By Adena Leibman
If you follow the goings-on of the U.S. Congress, you know that the final months of the year have become a sprint to the finish line marked by bursts of legislative energy and must-pass bills. This year is even more energetic than most. Earlier this month, we saw an “Infrastructure Week” finally end in passage of comprehensive infrastructure legislation. With one major package out of the way and on to implementation, the president and Democratic leadership in Congress have turned their sights to bringing the Build Back Better Act over the finish line, as well as passing the annual defense authorization bill, moving toward finalizing fiscal year 2022 spending bills and dealing with the approaching debt ceiling once again.
While it feels like 2021 has left little air in the room for Congress to stray from these high-profile legislative actions, the House Committee on Natural Resources created a window this week to let another issue and constituency receive some of its much-deserved attention: ensuring the continued sustainability and profitability of U.S. fisheries. This comes at a critical time as we are already seeing the effects of climate change on our fisheries and oceans.
Facing declining fish stocks and fishing pressure from foreign fleets, Congress came together to pass the bipartisan Magnuson-Stevens Fishery Conservation and Management Act, or MSA, in 1976. The law has only seen two major reauthorization efforts since then, with the last major effort to revisit the law taking place in 2007. Through the implementation of the MSA’s strong conservation-focused provisions, U.S. fisheries have seen recoveries in once-depleted stocks, largely prevented overfishing and made strides in preventing bycatch and protecting essential fish habitats.
As calls for climate action start bearing fruit in the halls of Congress, we must remember our oceans and coastal communities are feeling the pain as well.
More than 40 years after its inception, the MSA is still seen as a highly successful resource management statute and a model for other countries designing their own fisheries management programs. But as the oceans are impacted by climate change and we learn more about how fisheries management can be further improved through the use of technology and other advancements, Congress is starting to reexamine how the MSA can be enhanced to further its impact on healthy fisheries.
Congressman Don Young (R-AK-at large) — who is not shy in emphasizing his own personal history with the creation of the original MSA — has introduced an MSA reauthorization bill, the Strengthening Fishing Communities and Increasing Flexibility in Fisheries Management Act, in several congresses. Congressman Jared Huffman (D-CA-02), who serves as chair of the House Natural Resources Committee’s Subcommittee on Water, Oceans and Wildlife, set out on a national listening tour in 2019 to collect ideas for his own MSA reauthorization bill. He partnered with Congressman Ed Case (D-HI-01) to introduce the Sustaining America’s Fisheries for the Future Act in August. Both bills were on the docket for the hearing this week that also featured Congresswoman Debbie Dingell (D-MI-12) as the hearing’s first witness to discuss her Forage Fish Conservation Act.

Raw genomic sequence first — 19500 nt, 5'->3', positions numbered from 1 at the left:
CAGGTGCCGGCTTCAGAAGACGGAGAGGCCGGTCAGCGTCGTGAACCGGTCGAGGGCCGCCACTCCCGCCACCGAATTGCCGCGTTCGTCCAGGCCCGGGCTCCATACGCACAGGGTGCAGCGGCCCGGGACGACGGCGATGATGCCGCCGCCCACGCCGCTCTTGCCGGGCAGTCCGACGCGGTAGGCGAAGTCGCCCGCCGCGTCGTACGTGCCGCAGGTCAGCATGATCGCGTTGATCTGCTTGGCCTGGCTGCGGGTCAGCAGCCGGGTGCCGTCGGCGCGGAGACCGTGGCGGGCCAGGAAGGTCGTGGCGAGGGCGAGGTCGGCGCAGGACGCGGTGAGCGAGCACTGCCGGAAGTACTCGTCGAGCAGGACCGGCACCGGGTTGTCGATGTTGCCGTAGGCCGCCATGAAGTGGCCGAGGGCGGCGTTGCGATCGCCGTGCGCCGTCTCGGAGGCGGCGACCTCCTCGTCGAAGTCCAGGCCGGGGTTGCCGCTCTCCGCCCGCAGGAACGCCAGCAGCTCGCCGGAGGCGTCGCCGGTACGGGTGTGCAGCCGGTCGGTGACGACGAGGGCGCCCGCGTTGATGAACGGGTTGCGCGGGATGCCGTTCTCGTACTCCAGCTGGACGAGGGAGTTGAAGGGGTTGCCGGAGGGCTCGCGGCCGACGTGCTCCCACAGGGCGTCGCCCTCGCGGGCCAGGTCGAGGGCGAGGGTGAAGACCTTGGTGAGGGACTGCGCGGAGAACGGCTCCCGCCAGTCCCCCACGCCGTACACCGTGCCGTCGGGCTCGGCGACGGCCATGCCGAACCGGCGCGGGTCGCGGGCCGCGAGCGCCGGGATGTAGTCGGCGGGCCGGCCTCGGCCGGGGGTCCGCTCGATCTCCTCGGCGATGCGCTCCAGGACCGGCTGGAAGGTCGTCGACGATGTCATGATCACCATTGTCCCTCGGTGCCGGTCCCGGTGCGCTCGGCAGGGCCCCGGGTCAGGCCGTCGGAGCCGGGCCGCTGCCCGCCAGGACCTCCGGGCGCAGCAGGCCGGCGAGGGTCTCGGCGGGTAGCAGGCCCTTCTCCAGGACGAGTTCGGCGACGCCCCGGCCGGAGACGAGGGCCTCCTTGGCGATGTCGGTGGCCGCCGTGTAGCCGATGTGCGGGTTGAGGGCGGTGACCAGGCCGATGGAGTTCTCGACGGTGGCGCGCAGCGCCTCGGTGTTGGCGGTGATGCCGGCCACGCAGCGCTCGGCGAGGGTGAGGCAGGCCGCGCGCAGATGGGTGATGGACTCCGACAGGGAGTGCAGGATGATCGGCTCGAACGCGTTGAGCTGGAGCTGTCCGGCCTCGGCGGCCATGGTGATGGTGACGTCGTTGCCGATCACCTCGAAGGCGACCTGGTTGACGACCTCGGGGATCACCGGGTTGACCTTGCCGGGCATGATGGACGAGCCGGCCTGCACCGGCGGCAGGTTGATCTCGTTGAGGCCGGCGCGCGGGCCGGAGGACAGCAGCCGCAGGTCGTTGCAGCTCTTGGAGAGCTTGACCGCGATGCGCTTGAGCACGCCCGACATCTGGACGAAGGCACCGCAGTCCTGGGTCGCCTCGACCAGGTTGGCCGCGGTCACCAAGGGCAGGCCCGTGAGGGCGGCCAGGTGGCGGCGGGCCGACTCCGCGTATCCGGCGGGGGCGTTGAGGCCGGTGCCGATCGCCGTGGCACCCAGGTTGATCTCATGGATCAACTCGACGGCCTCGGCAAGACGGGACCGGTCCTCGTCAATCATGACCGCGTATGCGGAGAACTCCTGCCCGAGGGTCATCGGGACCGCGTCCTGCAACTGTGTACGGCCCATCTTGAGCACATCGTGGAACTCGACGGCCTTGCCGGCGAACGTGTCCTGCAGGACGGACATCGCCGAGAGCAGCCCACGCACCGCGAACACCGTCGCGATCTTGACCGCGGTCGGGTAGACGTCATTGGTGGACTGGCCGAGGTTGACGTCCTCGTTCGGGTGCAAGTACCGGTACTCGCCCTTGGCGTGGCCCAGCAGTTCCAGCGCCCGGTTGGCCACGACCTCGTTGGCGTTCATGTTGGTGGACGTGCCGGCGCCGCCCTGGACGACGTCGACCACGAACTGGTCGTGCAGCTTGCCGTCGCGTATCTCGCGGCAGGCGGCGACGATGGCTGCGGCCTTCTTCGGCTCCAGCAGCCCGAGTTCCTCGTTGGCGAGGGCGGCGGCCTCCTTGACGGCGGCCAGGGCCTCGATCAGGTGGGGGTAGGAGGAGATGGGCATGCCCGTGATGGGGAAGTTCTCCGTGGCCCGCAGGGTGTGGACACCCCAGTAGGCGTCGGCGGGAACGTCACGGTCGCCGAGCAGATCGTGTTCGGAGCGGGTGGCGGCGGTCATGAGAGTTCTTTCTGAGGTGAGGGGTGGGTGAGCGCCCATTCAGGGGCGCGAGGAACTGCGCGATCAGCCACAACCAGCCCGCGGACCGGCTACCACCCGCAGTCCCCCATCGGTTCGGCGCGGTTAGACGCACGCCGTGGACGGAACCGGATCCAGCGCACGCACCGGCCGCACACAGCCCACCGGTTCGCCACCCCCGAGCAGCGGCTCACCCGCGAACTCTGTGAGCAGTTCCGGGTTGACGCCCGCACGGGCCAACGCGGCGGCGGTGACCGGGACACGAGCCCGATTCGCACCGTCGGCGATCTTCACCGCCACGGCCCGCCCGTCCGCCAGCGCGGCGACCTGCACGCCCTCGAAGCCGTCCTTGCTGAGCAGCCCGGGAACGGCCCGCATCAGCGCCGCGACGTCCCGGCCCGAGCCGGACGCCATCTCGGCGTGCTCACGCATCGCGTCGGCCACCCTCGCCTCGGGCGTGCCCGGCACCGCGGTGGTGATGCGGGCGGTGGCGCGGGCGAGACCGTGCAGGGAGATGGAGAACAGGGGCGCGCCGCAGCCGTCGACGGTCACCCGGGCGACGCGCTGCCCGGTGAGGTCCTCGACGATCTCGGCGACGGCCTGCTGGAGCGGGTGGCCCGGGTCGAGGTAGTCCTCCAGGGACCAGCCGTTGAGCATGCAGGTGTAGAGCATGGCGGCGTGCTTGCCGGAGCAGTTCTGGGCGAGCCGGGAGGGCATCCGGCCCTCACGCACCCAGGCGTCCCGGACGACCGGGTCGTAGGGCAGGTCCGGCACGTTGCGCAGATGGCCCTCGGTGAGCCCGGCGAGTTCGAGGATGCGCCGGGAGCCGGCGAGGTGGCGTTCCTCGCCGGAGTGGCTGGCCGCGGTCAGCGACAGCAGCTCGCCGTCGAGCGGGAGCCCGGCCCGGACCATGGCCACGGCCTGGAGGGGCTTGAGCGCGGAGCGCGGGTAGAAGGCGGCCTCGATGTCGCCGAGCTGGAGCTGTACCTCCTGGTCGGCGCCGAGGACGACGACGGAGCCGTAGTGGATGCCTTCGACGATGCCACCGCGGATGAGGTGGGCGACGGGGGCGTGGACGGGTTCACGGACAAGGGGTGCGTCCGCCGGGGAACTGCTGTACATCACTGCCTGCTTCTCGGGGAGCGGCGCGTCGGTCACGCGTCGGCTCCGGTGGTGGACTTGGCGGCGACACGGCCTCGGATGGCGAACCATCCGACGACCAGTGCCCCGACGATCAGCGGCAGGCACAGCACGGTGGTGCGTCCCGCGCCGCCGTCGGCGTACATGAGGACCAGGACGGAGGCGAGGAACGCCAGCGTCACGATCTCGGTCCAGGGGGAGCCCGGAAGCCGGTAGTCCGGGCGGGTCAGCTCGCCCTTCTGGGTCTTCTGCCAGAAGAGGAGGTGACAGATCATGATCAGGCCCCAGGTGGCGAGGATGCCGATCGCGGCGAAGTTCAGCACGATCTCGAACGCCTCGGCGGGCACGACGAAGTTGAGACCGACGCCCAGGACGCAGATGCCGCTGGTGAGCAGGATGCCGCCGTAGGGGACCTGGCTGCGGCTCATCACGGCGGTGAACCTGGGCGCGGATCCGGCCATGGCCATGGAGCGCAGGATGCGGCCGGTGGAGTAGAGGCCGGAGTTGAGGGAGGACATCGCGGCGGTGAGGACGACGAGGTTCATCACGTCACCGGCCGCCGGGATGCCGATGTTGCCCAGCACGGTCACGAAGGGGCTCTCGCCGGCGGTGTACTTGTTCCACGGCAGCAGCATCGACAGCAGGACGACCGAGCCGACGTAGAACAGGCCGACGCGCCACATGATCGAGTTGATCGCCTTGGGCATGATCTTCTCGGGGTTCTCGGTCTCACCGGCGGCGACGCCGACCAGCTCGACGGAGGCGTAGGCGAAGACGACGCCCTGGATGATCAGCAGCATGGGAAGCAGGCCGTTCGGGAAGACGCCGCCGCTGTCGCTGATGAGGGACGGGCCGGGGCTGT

Nearly all the members and witnesses invited to testify before the subcommittee spoke of the strengths of the MSA. Congressman Huffman referred to the MSA as “a great law.” Congressman Young noted “this bill has worked well” and is “the envy of the world.” The committee’s ranking member, Congressman Bruce Westerman (R-AR-04), referred to the MSA as “one of the most important laws under [the House Natural Resources Committee’s] jurisdiction.” In her opening testimony, National Oceanic and Atmospheric Administration’s assistant administrator for fisheries, Janet Coit, referred to the MSA as the “legal foundation for the world’s most sustainable fisheries” and noted that the MSA is “known far and wide as being responsible for the sustainable management and the rebuilding of fish stocks in the U.S.”
Despite recognition of the MSA’s successes to date, members of the committee and witnesses also noted where they saw opportunities to further strengthen U.S. fisheries management via an MSA reauthorization effort. Meredith Moore from Ocean Conservancy emphasized the need to plan for current as well as future climate change impacts on U.S. fisheries. Mary Peltola with the Kuskokwim River Inter-Tribal Fish Commission in Alaska challenged the current fisheries management system for incorporating neither traditional and Indigenous knowledge nor Native voices in fisheries management decisions. Other members and witnesses discussed particular areas of concern or provisions they support in the current MSA reauthorization bills from Congressmen Huffman and Young, including changes to bycatch avoidance requirements, offshore wind collaboration and restrictions on council member and staff activities.
While the path forward for an MSA reauthorization bill this Congress remains unclear, the hearing was an opportunity to cut through the political fray and shine a spotlight on a statute that is too often taken for granted as well as the fishing communities that are sometimes forgotten in conversations on Capitol Hill.
As calls for climate action start bearing fruit in the halls of Congress, we must remember our oceans and coastal communities are feeling the pain as well. Even iconic and highly valuable U.S. fisheries like Alaska snow crab aren’t immune; crab numbers have plummeted and we’ve seen closures and deep cuts to the Bering Sea crab fisheries this year. With Congressman Young’s proclamation at the hearing that he’ll “admit” that the climate is changing, perhaps a vision for climate-resilient fisheries management will bring together another bipartisan reauthorization bill — this time with Don Young’s name on it.